The oilfield services provider Wellstream was under pressure last night, declining against a firming market after Citigroup played down the prospects of a bid.
The stock, which fell by 17.3p to 499.7p, often features in market rumours, with recent chatter linking the group, which specialises in flexible pipes, with Saipem. Citi poured scorn on the theories, saying that deal activity involving competitors was "unlikely for multiple reasons". The broker said customers such as Brazil's Petrobras would be reluctant to see consolidation in the thinly supplied flexible pipes market, and "would likely discourage a purchase of Wellstream by its key competitors". Moreover, bid negotiations would distract competitors, who, given the uncertain business backdrop, could instead focus on their own organic potential.
"Further, we believe a satisfactory price level would not be easily achieved between a buyer and seller," the broker said, adding that some players – including Saipem – "have publicly stated they are not interested in acquiring flexible pipe manufacturers". "Finally, our meeting with the company did not give us reasons to believe that there are or have been any M&A discussions."
Switching its stance to "sell", Citi also weighed in on the outlook for Wellstream's earnings, which it said were exposed to uncertainties surrounding demand outside Brazil. As for margins, they may be vulnerable to dilution. "To grow its sales and respond to client needs, we believe Wellstream has to offer more installation and logistics services," the broker explained. "We estimate more installation is and will be diluting Wellstream's margins."
Overall, both the FTSE 100 and the FTSE 250 gained ground, rising by 40.48 points to 5244.37 and 39.11 points to 8958.6 respectively. Traders welcomed the Bank of England's decision to keep both interest rates and the parameters of its quantitative easing programme unchanged. Unconfirmed reports suggesting that British banks had struck a deal to reschedule Dubai World's debts also boosted sentiment, with Royal Bank of Scotland rallying to 31.34p, up 3.4 per cent or 1.0.15p, and Standard Chartered supplementing earlier gains with a 3.3 per cent or 48p rise to 1510p.
Lloyds Banking Group, the strongest of the lot, advanced by 6.5 per cent or 3.53p to 58.22p as investors rushed to get in before its rights issue offer closes today and RBS weighed in with some words of support.
"We see Lloyds as a powerful restructuring opportunity, underpinned by margin expansion, cost synergies and lower bad debt charges," RBS analysts said, adding: "Weakness in non-UK asset quality remains problematic, but should remain manageable in the group context. Much more powerful for overall group impairments is the stabilisation of UK property prices."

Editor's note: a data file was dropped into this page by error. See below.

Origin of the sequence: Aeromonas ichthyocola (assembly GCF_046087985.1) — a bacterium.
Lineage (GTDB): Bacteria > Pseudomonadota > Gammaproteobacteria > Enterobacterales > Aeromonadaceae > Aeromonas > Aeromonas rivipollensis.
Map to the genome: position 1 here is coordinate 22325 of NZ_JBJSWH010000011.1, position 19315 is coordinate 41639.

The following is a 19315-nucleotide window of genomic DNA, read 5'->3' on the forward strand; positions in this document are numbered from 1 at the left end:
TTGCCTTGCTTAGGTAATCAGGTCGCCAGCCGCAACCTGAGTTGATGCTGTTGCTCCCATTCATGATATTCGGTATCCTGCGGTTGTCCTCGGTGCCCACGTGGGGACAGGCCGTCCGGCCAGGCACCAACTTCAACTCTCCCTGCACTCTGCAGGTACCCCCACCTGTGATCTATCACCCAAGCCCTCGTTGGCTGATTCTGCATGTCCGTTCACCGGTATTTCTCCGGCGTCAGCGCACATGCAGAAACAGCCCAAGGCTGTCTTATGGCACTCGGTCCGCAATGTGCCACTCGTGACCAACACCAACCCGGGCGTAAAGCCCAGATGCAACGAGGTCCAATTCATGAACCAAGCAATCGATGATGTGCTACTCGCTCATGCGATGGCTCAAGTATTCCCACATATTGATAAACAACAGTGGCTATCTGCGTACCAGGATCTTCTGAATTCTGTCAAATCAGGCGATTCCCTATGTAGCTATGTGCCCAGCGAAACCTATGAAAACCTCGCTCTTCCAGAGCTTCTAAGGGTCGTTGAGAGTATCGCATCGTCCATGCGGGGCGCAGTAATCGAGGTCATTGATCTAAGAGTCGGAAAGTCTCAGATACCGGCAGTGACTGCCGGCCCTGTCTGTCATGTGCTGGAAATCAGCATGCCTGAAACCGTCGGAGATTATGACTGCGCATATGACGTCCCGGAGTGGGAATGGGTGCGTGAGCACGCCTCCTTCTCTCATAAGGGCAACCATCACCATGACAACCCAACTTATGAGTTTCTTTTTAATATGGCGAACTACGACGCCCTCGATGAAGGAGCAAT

The rising appetite for risk was also evident in the wider financials space, with Standard Life rising by 4.1 per cent or 8.1p to 207.5p. Man, the hedge fund group which had been under pressure amid disappointment at its weekly net asset values update, also bounced back, gaining 3.8 per cent or 11.6p to 315.9p.
Elsewhere, BT gained 2.5p to 142.7p after Morgan Stanley raised its target price for the stock to 190p. "BT's cash flow generation is improving, driven by improved control of Global Services and capex [capital expenditure] in particular," the broker said, reiterating its "overweight" stance. Broker support also boosted sentiment around BSkyB, which rose by 3.8 per cent or 20.5p to 564.5p after Cazenove moved its view to "outperform" from "in line". The broker said that, despite three sets of positive results, Sky had struggled to perform owing to the threat of increased regulation and the investment in volume growth, adding: "Going forward, we expect reduced concerns over regulation and accelerating profit growth to lead to a re- rating of the shares."
Retailers were in focus once again, this time thanks to Deutsche Bank, which said the outlook for the year ahead was "not as bad as feared". "We are more optimistic than consensus about the UK consumer in 2010," the broker said, adding: "Our sub-sector analysis indicates DIY to be the most attractive sector, whereas entertainment is the least."
In keeping with its assessment, Deutsche named Kingfisher, which gained 3.6p to 234p, as its top pick. Kesa Electricals, which was upped to "buy" in the same review, added 3.7p to 158.5p. Marks & Spencer, which was cut to "hold", failed to make any headway, easing by 0.1p to 400p.
Further afield, Numis dampened the mood around PZ Cussons, which fell by 4 per cent or 10.7p to 255.5 after the broker, weighing in on the recent trading update, moved its rating to "reduce". Numis said that while the update was "solid overall", with Europe and Asia performing strongly, Nigeria had experienced a slowdown.
"We believe that the underlying long-term opportunities in Nigeria remain attractive but would take some money off the table given the pricey valuation and the fading momentum in the main growth driver of the group," the broker added.Reuse content